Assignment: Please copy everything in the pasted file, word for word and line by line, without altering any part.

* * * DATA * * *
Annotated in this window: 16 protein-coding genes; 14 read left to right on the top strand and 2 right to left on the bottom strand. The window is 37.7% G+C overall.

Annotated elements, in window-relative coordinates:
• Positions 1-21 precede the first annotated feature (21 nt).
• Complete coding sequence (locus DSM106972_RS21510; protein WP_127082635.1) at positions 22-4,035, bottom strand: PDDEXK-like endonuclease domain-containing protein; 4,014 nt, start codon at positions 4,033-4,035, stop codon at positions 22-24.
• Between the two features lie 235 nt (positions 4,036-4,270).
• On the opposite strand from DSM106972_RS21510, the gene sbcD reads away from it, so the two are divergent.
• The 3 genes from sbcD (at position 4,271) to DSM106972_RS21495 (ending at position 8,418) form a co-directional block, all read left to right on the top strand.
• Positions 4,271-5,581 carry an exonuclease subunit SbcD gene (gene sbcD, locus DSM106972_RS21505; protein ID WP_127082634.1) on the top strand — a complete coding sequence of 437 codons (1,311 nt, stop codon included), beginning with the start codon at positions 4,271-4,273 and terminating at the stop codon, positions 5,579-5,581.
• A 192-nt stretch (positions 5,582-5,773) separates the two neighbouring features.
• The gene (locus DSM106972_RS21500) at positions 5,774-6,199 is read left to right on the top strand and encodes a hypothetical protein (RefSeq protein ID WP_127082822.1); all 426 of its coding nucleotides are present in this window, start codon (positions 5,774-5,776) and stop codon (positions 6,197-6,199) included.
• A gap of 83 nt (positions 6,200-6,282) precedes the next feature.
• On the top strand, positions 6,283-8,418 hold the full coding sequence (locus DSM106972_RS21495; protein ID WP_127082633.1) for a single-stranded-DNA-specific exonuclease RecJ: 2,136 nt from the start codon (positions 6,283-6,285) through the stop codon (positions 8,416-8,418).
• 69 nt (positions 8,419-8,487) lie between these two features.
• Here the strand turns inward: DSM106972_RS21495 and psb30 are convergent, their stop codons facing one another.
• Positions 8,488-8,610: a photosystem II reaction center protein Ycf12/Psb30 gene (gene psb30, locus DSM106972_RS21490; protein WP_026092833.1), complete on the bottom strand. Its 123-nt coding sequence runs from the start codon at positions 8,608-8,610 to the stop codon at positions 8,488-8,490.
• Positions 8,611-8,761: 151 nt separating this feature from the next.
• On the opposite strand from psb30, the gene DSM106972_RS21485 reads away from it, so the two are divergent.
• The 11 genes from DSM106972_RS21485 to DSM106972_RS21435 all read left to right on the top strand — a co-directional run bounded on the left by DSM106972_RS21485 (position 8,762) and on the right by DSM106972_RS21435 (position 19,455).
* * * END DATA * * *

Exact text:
Annotated in this window: 16 protein-coding genes; 14 read left to right on the top strand and 2 right to left on the bottom strand. The window is 37.7% G+C overall.

Annotated elements, in window-relative coordinates:
• Positions 1-21 precede the first annotated feature (21 nt).
• Complete coding sequence (locus DSM106972_RS21510; protein WP_127082635.1) at positions 22-4,035, bottom strand: PDDEXK-like endonuclease domain-containing protein; 4,014 nt, start codon at positions 4,033-4,035, stop codon at positions 22-24.
• Between the two features lie 235 nt (positions 4,036-4,270).
• On the opposite strand from DSM106972_RS21510, the gene sbcD reads away from it, so the two are divergent.
• The 3 genes from sbcD (at position 4,271) to DSM106972_RS21495 (ending at position 8,418) form a co-directional block, all read left to right on the top strand.
• Positions 4,271-5,581 carry an exonuclease subunit SbcD gene (gene sbcD, locus DSM106972_RS21505; protein ID WP_127082634.1) on the top strand — a complete coding sequence of 437 codons (1,311 nt, stop codon included), beginning with the start codon at positions 4,271-4,273 and terminating at the stop codon, positions 5,579-5,581.
• A 192-nt stretch (positions 5,582-5,773) separates the two neighbouring features.
• The gene (locus DSM106972_RS21500) at positions 5,774-6,199 is read left to right on the top strand and encodes a hypothetical protein (RefSeq protein ID WP_127082822.1); all 426 of its coding nucleotides are present in this window, start codon (positions 5,774-5,776) and stop codon (positions 6,197-6,199) included.
• A gap of 83 nt (positions 6,200-6,282) precedes the next feature.
• On the top strand, positions 6,283-8,418 hold the full coding sequence (locus DSM106972_RS21495; protein ID WP_127082633.1) for a single-stranded-DNA-specific exonuclease RecJ: 2,136 nt from the start codon (positions 6,283-6,285) through the stop codon (positions 8,416-8,418).
• 69 nt (positions 8,419-8,487) lie between these two features.
• Here the strand turns inward: DSM106972_RS21495 and psb30 are convergent, their stop codons facing one another.
• Positions 8,488-8,610: a photosystem II reaction center protein Ycf12/Psb30 gene (gene psb30, locus DSM106972_RS21490; protein WP_026092833.1), complete on the bottom strand. Its 123-nt coding sequence runs from the start codon at positions 8,608-8,610 to the stop codon at positions 8,488-8,490.
• Positions 8,611-8,761: 151 nt separating this feature from the next.
• On the opposite strand from psb30, the gene DSM106972_RS21485 reads away from it, so the two are divergent.
• The 11 genes from DSM106972_RS21485 to DSM106972_RS21435 all read left to right on the top strand — a co-directional run bounded on the left by DSM106972_RS21485 (position 8,762) and on the right by DSM106972_RS21435 (position 19,455).